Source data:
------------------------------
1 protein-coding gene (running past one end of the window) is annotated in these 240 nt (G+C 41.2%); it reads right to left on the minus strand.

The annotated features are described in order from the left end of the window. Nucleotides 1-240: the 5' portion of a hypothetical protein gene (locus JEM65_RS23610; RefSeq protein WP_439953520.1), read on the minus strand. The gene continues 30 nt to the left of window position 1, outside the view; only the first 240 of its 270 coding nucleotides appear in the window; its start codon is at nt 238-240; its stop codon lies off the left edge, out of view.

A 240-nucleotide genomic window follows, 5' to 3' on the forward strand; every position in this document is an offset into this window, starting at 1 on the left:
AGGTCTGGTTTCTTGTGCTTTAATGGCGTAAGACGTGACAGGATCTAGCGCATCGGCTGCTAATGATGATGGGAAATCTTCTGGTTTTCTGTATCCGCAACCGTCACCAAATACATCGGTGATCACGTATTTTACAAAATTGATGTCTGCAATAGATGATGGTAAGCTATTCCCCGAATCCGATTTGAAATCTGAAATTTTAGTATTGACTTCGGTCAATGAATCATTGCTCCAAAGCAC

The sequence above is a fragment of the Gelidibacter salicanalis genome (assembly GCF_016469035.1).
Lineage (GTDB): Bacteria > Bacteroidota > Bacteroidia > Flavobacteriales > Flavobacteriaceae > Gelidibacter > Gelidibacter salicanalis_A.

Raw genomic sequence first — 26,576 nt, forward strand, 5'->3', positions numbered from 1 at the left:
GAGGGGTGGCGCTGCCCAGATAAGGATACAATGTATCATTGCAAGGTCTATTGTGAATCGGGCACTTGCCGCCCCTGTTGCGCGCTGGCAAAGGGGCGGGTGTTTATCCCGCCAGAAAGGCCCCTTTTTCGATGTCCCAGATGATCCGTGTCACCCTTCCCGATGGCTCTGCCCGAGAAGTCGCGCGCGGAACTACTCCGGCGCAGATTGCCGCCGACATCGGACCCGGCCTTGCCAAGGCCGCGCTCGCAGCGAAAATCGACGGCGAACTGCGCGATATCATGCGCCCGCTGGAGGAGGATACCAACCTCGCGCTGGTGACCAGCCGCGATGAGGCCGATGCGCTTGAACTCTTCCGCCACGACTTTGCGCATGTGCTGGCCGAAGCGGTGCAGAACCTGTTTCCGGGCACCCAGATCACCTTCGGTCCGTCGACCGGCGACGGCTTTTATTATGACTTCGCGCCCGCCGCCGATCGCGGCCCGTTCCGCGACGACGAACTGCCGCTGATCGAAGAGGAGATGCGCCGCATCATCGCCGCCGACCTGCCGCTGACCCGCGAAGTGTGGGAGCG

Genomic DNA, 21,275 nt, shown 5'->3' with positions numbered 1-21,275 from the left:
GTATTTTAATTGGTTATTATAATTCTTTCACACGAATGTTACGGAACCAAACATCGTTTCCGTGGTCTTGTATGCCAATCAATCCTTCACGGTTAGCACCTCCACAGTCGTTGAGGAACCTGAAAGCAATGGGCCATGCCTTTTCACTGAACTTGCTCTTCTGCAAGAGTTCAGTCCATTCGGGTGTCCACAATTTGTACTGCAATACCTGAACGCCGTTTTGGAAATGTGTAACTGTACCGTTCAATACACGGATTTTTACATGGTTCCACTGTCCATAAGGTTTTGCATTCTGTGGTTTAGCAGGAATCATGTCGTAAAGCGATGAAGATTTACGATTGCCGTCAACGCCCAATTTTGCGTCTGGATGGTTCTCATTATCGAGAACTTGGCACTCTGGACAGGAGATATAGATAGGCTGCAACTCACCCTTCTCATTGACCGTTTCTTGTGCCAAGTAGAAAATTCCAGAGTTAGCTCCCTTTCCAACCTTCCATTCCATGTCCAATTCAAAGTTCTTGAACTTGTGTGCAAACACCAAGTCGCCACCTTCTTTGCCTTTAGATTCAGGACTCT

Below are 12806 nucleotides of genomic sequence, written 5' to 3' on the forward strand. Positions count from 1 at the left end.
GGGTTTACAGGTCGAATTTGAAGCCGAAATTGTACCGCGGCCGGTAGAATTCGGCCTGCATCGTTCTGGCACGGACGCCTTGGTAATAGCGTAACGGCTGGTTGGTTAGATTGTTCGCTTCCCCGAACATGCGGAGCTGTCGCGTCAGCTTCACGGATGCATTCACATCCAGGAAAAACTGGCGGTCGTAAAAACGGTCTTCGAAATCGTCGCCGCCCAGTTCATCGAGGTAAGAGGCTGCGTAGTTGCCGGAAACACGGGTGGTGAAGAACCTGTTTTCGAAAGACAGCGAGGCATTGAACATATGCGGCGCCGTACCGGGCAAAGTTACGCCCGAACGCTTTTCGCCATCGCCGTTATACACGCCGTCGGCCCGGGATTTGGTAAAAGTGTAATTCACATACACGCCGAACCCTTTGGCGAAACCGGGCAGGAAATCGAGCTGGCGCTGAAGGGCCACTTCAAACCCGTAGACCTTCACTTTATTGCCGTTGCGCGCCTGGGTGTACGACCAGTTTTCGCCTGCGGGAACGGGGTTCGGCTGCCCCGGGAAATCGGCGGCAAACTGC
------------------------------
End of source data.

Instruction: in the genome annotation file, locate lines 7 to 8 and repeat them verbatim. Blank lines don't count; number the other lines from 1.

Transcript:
Raw genomic sequence first — 26,576 nt, forward strand, 5'->3', positions numbered from 1 at the left:
GAGGGGTGGCGCTGCCCAGATAAGGATACAATGTATCATTGCAAGGTCTATTGTGAATCGGGCACTTGCCGCCCCTGTTGCGCGCTGGCAAAGGGGCGGGTGTTTATCCCGCCAGAAAGGCCCCTTTTTCGATGTCCCAGATGATCCGTGTCACCCTTCCCGATGGCTCTGCCCGAGAAGTCGCGCGCGGAACTACTCCGGCGCAGATTGCCGCCGACATCGGACCCGGCCTTGCCAAGGCCGCGCTCGCAGCGAAAATCGACGGCGAACTGCGCGATATCATGCGCCCGCTGGAGGAGGATACCAACCTCGCGCTGGTGACCAGCCGCGATGAGGCCGATGCGCTTGAACTCTTCCGCCACGACTTTGCGCATGTGCTGGCCGAAGCGGTGCAGAACCTGTTTCCGGGCACCCAGATCACCTTCGGTCCGTCGACCGGCGACGGCTTTTATTATGACTTCGCGCCCGCCGCCGATCGCGGCCCGTTCCGCGACGACGAACTGCCGCTGATCGAAGAGGAGATGCGCCGCATCATCGCCGCCGACCTGCCGCTGACCCGCGAAGTGTGGGAGCG